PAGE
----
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Bicentric Polygon


A Polygon which has both a Circumcircle (which touches each vertex) and an Incircle (which is tangent to each side). All Triangles are bicentric with

\end{displaymath} (1)

where $R$ is the Circumradius, $r$ is the Inradius, and $s$ is the separation of centers. In 1798, N. Fuss characterized bicentric Polygons of $n=4$, 5, 6, 7, and 8 sides. For bicentric Quadrilaterals (Fuss's Problem), the Circles satisfy
\end{displaymath} (2)

(Dörrie 1965) and
$\displaystyle r$ $\textstyle =$ $\displaystyle {\sqrt{abcd}\over s}$ (3)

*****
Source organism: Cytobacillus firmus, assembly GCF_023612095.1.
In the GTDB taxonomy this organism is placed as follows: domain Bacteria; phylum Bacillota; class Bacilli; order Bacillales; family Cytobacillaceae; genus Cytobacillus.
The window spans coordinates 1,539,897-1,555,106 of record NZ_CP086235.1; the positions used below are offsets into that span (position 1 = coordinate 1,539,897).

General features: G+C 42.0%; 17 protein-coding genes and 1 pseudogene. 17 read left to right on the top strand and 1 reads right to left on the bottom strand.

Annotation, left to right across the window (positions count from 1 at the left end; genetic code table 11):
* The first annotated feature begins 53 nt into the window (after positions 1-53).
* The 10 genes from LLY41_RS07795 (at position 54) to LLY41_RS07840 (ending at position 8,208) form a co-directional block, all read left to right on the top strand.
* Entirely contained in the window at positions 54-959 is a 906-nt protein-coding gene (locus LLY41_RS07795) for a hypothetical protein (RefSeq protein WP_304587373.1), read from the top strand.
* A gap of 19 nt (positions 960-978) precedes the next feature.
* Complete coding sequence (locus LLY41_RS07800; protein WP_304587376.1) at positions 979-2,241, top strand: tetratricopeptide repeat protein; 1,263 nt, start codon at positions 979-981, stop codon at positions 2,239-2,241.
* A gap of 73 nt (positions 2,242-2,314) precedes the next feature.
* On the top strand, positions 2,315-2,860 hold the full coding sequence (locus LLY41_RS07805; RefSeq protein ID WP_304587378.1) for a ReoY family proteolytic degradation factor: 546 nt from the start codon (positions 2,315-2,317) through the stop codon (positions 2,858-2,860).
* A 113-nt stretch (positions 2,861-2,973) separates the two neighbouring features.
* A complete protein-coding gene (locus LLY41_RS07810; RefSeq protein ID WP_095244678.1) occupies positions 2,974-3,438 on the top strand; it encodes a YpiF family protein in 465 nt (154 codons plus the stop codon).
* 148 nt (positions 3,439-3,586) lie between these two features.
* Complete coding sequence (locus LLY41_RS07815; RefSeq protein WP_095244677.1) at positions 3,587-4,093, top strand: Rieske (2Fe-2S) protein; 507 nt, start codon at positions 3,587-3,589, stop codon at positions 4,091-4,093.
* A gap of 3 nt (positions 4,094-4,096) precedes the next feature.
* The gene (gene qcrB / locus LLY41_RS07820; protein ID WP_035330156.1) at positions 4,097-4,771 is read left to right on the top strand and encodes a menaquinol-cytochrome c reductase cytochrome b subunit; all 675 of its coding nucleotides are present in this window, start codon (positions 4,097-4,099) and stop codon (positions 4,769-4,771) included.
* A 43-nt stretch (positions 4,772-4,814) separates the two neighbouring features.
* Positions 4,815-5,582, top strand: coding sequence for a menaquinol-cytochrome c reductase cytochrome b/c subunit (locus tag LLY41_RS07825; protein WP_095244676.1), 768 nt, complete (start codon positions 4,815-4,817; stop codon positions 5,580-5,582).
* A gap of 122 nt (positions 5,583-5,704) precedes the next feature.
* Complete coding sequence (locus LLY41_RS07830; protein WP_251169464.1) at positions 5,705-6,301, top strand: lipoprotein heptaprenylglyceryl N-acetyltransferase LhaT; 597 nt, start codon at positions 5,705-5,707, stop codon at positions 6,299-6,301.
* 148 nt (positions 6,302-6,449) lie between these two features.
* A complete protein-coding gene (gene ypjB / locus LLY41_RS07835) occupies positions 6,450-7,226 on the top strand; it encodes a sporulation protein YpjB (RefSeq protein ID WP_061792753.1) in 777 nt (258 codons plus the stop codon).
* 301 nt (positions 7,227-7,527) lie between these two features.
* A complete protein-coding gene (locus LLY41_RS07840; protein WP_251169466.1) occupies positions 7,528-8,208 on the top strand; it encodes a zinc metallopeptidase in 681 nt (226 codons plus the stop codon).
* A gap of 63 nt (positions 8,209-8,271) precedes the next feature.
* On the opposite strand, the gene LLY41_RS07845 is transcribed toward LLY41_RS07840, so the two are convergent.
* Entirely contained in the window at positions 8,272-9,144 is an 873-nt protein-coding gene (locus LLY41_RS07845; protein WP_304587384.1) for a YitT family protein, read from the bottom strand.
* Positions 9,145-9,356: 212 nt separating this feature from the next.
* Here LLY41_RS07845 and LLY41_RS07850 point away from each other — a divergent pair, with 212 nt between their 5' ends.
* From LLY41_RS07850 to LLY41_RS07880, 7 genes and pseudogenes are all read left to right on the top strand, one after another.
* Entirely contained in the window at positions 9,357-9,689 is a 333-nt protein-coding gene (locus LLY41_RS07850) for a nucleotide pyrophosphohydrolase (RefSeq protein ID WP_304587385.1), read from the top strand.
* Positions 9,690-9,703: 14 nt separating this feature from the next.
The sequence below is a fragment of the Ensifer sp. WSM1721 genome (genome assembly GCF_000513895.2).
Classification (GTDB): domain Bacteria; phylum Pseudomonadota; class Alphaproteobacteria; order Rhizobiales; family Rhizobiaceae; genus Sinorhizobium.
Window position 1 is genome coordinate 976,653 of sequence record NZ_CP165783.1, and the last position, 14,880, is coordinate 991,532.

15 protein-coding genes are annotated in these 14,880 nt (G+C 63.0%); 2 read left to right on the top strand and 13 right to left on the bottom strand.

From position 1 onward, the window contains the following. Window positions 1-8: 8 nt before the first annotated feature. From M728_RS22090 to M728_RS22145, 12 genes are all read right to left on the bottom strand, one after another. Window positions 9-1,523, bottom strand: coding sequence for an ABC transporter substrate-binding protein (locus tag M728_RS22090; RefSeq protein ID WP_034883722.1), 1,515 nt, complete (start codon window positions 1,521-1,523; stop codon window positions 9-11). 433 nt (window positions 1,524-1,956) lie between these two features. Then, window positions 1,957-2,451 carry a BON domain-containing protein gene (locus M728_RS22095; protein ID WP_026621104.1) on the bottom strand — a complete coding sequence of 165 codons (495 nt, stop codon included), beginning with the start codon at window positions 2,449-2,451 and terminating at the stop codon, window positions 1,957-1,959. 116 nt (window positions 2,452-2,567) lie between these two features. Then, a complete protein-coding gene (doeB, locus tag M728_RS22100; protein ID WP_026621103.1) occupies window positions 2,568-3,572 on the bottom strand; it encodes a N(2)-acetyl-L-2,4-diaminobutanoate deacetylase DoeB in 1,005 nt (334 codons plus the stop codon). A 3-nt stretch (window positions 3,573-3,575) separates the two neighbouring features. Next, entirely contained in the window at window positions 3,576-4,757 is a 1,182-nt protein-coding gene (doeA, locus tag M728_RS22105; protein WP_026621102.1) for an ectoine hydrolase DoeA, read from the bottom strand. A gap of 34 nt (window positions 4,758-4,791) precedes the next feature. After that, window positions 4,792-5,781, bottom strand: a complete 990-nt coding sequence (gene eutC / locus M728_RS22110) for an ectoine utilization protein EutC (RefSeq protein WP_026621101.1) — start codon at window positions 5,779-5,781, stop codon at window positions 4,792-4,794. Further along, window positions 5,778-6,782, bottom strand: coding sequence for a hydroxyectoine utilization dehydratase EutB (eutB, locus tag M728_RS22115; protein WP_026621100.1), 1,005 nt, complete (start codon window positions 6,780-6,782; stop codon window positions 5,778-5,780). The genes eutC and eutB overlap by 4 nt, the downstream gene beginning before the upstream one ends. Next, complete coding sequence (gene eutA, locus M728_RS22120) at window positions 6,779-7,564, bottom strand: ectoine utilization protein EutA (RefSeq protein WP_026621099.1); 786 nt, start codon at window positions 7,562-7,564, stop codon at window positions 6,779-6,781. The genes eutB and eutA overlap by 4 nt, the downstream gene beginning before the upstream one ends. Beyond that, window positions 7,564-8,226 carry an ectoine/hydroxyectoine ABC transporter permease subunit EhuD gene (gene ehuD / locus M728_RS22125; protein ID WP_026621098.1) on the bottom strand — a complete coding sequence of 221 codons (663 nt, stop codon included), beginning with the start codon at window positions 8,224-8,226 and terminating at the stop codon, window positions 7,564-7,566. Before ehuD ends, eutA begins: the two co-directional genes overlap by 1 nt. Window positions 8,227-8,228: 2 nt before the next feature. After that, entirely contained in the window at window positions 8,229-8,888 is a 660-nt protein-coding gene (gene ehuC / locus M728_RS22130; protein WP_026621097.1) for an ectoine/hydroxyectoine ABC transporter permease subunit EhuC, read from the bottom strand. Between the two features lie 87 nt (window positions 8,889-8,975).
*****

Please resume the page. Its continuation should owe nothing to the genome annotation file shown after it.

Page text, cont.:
$\displaystyle R$ $\textstyle =$ $\displaystyle {1\over 4}\sqrt{(ac+bd)(ad+bc)(ab+cd)\over abcd}$ (4)

(Beyer 1987). In addition,
{1\over(R-s)^2}+{1\over(R+s)^2}={1\over r^2}
\end{displaymath} (5)

\end{displaymath} (6)

The Area of a bicentric quadrilateral is
\end{displaymath} (7)

If the circles permit successive tangents around the Incircle which close the Polygon for one starting point on the Circumcircle, then they do so for all points on the Circumcircle.

See also Poncelet's Closure Theorem


Beyer, W. H. (Ed.) CRC Standard Mathematical Tables, 28th ed. Boca Raton, FL: CRC Press, p. 124, 1987.

Dörrie, H. ``Fuss' Problem of the Chord-Tangent Quadrilateral.'' §39 in 100 Great Problems of Elementary Mathematics: Their History and Solutions. New York: Dover, pp. 188-193, 1965.

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© 1996-9 Eric W. Weisstein